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Tag Archives: Climate Change


350 le chiffre magique ?

dhaka-bangladesh.1256403719

350 ppm pour être précis ! Les “ppm” ne servent pas à mesurer la vitesse de la musique, mais la concentration maximale de particules de CO2 par millions. Si on veut éviter que l’air terrestre ne subisse un réchauffement, ce taux de ppm doit être de 350. D’après des organisations environnementales, aujourd’hui on a atteint les 390 ppm !

Alors action ! C’était le mot d’ordre ce 24 octobre dans 180 pays. Aux Philippines, au Kazakhstan, en Mongolie, en haut du Kilimanjaro en Tanzanie, à Shangaï etc. “350″ est devenu le symbole de la lutte contre le réchauffement.

Pour ne pas passer une année de plus à 390 ppm! L’opportunité d’imposer des changements au sommet de Copenhague en décembre doit êre saisie. Les organisateurs de 350.org, liés à la campagne “tck tck tck” d’urgence climatique, veulent faire pression sur les dirigeants à travers ces mobilisations qui touchent presque toute la planète.

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Deforestation and the true cost of Europe’s cheap meat
Cheap meat has become a way of life in much of Europe, but the full price is being paid across Latin America as vast soya plantations and their attendant chemicals lead to poisonings and violence. From the Ecologist, part of the Guardian Environment Network

Cheap meat has become a way of life in much of Europe, but the full price is being paid across Latin America as vast soya plantations and their attendant chemicals lead to poisonings and violence

Much of the cheap meat and dairy produce sold in supermarkets across Europe is arriving as a result of serious human rights abuses and environmental damage in one of Latin America’s most impoverished countries, according to a new film launched in conjunction with the Ecologist Film Unit.

An investigation in Paraguay has discovered that vast plantations of soy, principally grown for use in intensively-farmed animal feed, are responsible for a catalogue of social and ecological problems, including the forced eviction of rural communities, landlessness, poverty, excessive use of pesticides, deforestation and rising food insecurity.

The film, Killing Fields: the battle to feed factory farms – produced by a coalition of pressure groups including Friends of the Earth, Food and Water Watch and with European coordination by Via Campesina, – documents the experiences of some of those caught up in Paraguay’s growing conflict over soy farming and reveals, for the first time, how intensive animal farming across the EU, including the UK, is fuelling the problem.

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US Chamber of Commerce falls victim to ‘fraud’over climate hoax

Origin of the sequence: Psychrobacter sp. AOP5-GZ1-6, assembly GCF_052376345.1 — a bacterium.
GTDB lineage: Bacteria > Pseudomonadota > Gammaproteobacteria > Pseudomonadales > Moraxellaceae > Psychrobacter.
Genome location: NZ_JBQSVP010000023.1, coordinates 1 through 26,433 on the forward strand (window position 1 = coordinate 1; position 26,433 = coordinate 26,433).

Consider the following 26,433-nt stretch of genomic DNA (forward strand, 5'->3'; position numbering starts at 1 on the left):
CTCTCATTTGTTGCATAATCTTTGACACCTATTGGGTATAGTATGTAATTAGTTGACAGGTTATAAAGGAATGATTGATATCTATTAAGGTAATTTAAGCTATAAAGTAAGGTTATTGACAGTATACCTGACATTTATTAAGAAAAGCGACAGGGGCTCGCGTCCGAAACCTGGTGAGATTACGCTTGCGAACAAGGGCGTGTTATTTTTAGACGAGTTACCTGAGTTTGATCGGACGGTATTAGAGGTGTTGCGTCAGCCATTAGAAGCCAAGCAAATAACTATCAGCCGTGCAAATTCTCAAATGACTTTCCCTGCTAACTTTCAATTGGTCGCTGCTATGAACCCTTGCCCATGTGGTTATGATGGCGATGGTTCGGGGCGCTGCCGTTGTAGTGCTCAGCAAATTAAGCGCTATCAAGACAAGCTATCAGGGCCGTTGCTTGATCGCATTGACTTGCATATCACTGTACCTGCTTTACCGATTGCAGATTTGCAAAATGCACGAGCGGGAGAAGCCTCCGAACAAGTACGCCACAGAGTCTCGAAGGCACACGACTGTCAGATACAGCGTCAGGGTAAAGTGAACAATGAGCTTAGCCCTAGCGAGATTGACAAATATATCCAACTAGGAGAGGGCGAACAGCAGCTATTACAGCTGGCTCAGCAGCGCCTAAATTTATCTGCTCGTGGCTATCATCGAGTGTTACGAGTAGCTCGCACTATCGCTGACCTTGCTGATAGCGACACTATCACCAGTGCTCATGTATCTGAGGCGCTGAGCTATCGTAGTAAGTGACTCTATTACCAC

Environmental activists held spoof press conference announcing U-turn in the organisation’s stance on climate legislation

http://www.guardian.co.uk/environment/blog/2009/oct/19/chamber-commerce-climate-hoax

It looked – at first – eerily like a routine news event. A man in a nondescript dark suit standing at a podium in one of the smaller meeting rooms on the 13th floor of the National Press Club. But then suddenly it wasn’t.

“There is only one way to do business and that is to pass a climate bill quickly so this December President Obama can go to Copenhagen and negotiate with a strong position,” said the speaker – who said he represented the US Chamber of Commerce.

The statement represented a complete repudiation of the Chamber’s earlier opposition to climate change legislation. The hard line had triggered walk-outs from Apple and a handful of other high-profile companies in the past few weeks. The companies are trying to press the business organisation to support the bill by the senators John Kerry and Barbara Boxer that is to be debated by the Senate next week.

Or maybe not. Barely 20 minutes into the Q&A section of the press conference, an agitated spokesman for the Chamber burst into the room, screaming that the event was a hoax.

In today’s instant news era, that wasn’t quite soon enough. Several green organisations tweeted or blogged on the about-face. Reuters news agency put out a straight news story about the Chamber’s apparent U-turn, and the Washington Post and New York Times put the story on their news sites (both later removed the stories from their websites). CNBC actually sought – and got – comment from analysts. It also broke its programming to have a reporter read out the fake press release.

The spoof got under way with a press release inviting journalists to a morning news conference. Most reporters overlooked the misspelling of the Chamber president’s name.

The phony spokesman said the Chamber was not happy with the bill before the Senate and would push for a carbon tax – not the greenest of positions. But he added: “If cap and trade is all we can get we have to take it so at least we can have something to put in President Obama’s hands when he goes to Copenhagen.”

He went out even further on a limb when he called clean coal “a hoax”, saying the money would be better spent on solar energy research. “Clean technology has not only not been proven. It basically doesn’t exist,” he said.

It was about that time, the real Chamber spokesman burst into the room – and had a mild shoving match at the podium. “What happened today was a fraud and I believe illegal,” Eric Wohlschlegel said. The spokesman said he learned of the hoax when a reporter came to the Chamber office looking for the press conference. Wohlschlegel said he immediately leaped into a taxi.